So, the US has grown increasingly unequal over recent decades. This is because the rich folks have been sucking up all the income growth leaving the poor to fight over scraps. This probably isn’t true, at least not in hte sense we’re being told it is. So, what’s been done to prove this to us?
Hanauer and Rolf cite a report released by the Rand Institute that concluded if the “more equitable income distributions of the three decades following World War II (1945 through 1974) merely held steady, the aggregate annual income of Americans earning below the 90th percentile would have been $2.5 trillion higher in the year 2018 alone.”
They correctly observe that’s “equal to nearly 12 percent of GDP—enough to more than double median income—enough to pay every single working American in the bottom nine deciles an additional $1,144 a month. Every month. Every single year.”
Another – and entirely true – manner of putting this is that if this is Nick Hanauer on economics then clearly it’s wrong.
The report is here. And here’s what’s wrong with it:
In this paper, we explore these trends in income growth and relate to the overall economic
growth using a new metric that measures the degree to which overall economic growth is shared
across the income distribution. Using this metric, we first characterize the trends in income
inequality described above and then use it to explore the nuances of these trends by demographic
Our focus throughout this work is on taxable income as opposed to other income measures.
Compared to more expansive definitions of income, taxable income is more convenient because
of the data limitations and subjectivity involved in assessing the value of employer benefits.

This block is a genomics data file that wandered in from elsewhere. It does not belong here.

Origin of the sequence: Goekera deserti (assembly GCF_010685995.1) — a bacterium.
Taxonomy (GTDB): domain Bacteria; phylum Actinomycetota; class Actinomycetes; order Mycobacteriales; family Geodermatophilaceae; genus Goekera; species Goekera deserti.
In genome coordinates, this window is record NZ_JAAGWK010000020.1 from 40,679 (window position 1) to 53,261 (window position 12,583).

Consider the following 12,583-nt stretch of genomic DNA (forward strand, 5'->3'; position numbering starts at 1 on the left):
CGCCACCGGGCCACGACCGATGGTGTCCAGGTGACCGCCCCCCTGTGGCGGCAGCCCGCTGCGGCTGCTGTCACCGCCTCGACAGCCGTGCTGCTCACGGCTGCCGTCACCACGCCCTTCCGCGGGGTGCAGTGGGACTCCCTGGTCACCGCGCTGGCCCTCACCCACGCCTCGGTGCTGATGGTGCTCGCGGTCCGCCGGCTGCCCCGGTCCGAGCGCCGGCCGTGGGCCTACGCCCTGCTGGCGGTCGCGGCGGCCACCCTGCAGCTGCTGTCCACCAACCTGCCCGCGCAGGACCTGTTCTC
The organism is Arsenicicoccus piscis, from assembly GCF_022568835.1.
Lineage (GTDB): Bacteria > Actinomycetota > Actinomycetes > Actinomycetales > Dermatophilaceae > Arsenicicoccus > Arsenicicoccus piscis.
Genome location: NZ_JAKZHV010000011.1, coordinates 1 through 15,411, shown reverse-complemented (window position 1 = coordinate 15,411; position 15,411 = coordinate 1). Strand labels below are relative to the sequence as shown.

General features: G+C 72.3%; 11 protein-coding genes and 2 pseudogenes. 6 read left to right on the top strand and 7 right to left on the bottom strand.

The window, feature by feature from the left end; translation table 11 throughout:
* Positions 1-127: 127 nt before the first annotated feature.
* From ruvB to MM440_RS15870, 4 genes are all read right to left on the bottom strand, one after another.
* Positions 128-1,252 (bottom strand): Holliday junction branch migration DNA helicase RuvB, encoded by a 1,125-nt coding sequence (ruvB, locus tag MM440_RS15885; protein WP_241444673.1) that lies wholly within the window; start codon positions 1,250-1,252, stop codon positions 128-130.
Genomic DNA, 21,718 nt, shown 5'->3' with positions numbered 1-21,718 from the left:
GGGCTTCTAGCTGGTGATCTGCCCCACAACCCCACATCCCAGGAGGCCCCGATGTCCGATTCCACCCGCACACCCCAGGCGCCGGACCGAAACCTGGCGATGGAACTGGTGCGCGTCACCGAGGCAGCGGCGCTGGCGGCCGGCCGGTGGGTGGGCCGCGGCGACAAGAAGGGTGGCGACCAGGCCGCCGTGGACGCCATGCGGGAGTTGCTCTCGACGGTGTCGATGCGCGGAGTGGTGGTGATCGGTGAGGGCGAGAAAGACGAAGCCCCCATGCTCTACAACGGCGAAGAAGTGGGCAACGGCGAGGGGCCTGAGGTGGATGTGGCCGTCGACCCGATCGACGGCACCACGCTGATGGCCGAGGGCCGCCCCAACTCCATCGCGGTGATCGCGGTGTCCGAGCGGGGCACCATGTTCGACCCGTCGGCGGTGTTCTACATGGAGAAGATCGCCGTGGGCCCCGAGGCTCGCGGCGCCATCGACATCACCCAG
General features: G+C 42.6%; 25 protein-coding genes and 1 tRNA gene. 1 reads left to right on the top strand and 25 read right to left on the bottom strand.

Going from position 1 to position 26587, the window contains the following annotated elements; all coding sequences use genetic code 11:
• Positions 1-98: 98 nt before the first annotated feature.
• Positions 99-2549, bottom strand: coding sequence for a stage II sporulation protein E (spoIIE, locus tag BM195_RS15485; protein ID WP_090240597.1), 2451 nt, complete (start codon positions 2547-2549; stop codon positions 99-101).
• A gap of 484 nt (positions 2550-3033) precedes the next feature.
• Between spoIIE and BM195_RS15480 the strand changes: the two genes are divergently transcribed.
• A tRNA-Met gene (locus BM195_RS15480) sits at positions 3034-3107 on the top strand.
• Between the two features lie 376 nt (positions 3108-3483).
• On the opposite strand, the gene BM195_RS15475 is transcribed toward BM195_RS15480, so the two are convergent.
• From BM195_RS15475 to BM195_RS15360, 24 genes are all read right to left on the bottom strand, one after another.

Benefits have become – for the bottom 90% – a much larger portion of the compensation from having to go to work over these decades. That rising cost of healthcare first, then add in 401(k) matching and then maternity pay – sure, no legal requirement but many do get it – and all that. Measuring the income distribution by not measuring income is always going to bring analysis to some sort of grief.
But it’s also true that benefits for the top 10% – more accurately, the top 0.1% but they’re a number that really do matter – have become a smaller portion of income. At least, what were previously untaxed benefits have now been moved over into being taxable, the effect of which h been for people to say bugger the benefits I’ll take the cash.
This actually being, as Jamie Galbraith will point out if you give him half a chance, the entire point of the 1986 tax reforms. So that all that Barbarians at the Gate stuff, private air forces, 15 country clubs and apartments scattered around the country – they’re taxable now and weren’t before.
So, concentrating upon taxable incomes captures this change in the form of compensation of CEOs etc, sure it does, but it registers it as a rise in come, not a change in the form of income.
So, by analysing taxable income only we underestimate the change in total income of the bottom 90%, that rise in non-wage income, and we over-estimate the change in top incomes by registering a change in the form of income even if it hasn’t increased at all.
Isn’t that fun? And do note what it also means – Hanauer hasn’t broken his run yet.